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April 23, 2021

Returning to the office

Returning to the office

Perhaps we can look to bring to the workplace some of the positives we have experienced during this dreadful lockdown. For example, the importance of family and community.

While many have continued to work during the pandemic, teachers, health professionals, cleaners and Post Office workers amongst the more visible and spoken of in the media, there are also those who have not been mentioned, like directors of companies who have tried to keep their businesses ticking over and jobs still available for people to return to, as we will soon be allowed to do.

For anyone who has travelled up to London during the past 12-months to see the empty streets, closed shops and offices, there has been an eery silence where once the main and back streets of the Capital thronged with vibrance and commerce. It has at times been like a western movie, where one could almost imagine brushwood bushes blowing along Regent Street for example in complete silence.

The government though have given us a timetable to return and I for one, am already listing the restaurants, bars and sporting events I would like to go to in the second half of the year but perhaps more importantly a haircut and wet shave will be my first adventure.

As we return to our offices, if like I, many of you will have attended various Zoom meetings, presentations, discussions and heard expert’s opinions on the state of the economy as it is now and believe or at least hope of how it will be. This optimistic foretelling for the end to the year boom makes me realise that we now have the opportunity, to almost begin again to re-build our futures.

Perhaps we can look to bring to the workplace some of the positives we have experienced during this dreadful lockdown. For example, the importance of family and community.

How many of us enjoyed the simple experience of walking in our local park and smiling or speaking with strangers even if from a distance and are so looking forward to seeing a person’s full face without a mask observing the subtle variations in their facial expressions that enable communication to be fully expressed. Or the enjoyment of walking down to the shops and buying a simple cup of coffee or pastry from the local baker.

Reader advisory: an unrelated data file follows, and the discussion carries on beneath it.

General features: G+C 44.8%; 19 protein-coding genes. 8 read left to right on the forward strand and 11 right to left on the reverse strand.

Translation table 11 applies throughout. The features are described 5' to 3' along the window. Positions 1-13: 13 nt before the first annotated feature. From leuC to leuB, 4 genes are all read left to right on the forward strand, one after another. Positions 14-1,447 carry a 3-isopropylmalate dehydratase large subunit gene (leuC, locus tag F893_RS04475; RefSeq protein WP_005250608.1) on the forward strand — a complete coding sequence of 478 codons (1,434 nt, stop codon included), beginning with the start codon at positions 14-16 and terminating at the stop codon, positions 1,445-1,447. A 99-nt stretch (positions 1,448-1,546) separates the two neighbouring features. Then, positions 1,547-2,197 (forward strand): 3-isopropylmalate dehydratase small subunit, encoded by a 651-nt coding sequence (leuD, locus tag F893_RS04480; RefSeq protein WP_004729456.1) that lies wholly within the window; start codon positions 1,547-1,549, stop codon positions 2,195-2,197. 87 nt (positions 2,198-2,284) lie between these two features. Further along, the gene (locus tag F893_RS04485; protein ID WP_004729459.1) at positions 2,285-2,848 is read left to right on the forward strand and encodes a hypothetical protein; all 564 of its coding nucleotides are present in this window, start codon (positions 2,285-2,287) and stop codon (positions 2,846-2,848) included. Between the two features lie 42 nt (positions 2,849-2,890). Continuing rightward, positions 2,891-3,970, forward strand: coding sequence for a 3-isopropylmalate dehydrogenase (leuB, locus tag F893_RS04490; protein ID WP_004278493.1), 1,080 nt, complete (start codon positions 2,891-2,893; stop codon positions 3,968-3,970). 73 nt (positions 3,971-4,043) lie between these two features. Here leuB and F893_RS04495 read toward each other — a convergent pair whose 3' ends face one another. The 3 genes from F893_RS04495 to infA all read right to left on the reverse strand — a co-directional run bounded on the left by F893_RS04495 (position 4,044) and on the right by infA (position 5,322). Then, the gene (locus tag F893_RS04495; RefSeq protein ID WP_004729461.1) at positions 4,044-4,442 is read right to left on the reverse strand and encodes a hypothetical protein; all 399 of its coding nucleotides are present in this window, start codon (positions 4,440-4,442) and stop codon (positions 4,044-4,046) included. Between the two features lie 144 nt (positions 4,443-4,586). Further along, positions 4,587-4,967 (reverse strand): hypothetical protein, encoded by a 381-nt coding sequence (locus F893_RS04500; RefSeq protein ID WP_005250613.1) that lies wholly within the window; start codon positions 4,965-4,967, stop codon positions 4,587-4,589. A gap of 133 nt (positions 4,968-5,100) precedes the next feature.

Maybe a little ‘rose-tinted spectacles’ for the moment but we will return to the office and the myth of home working for the masses finally debunked, although conversations will need to be undertaken regarding new working methods.

Some people will want to continue working from home (WFH) or near from home (WNH) on certain days, to allow for focussed project work or family flexibility. There are younger staff that have needed mentoring, social interaction, access to bars and restaurants and want to come into the office on a more structured and traditional basis.

These changes will cause disruption, and many will need a helping hand and maybe this is where Corporate Social Responsibility (CSR) will really come in to its own.

The pandemic has shown us that we all work better together, working for common purpose. Can this common sense of purpose now be directed at growing and helping our local community working together and with the local government driving improvement and change, create opportunities and be a more supportive and caring community for all those that work and reside in it.

Perhaps as simple as buying locally where you can - when we attend networking events, we meet many businesses that operate near us and give them the opportunity to quote for our business. At the beginning of last year, we undertook to employ local staff for our vacancies, give work to our neighbourhood businesses and to date, we have been so pleased with the dedication and hard work of those we have contracted to assist with our projects.

As directors of the business Rebecca and I have made a conscious decision to help and support local charities where we can. The mental health charity CALM was chosen by our team for our company to support. As well as being loud advocates for Legacy the national OnSide Youth Organisation we are committed to playing a full part in Croydon Commitment where we can best offer efforts to assist those close to us.

The pandemic has caused heartache, anger and desperation for many, but I hope that as we return and build the future for us and the next generation, we can incorporate a social responsibility and understanding on how and where we work. I would suggest that we all benefit far more by what we give in terms of offering active hands-on time to mentor or train and by using local businesses to build that future and I look forward to meeting again at networking events or in a restaurant.

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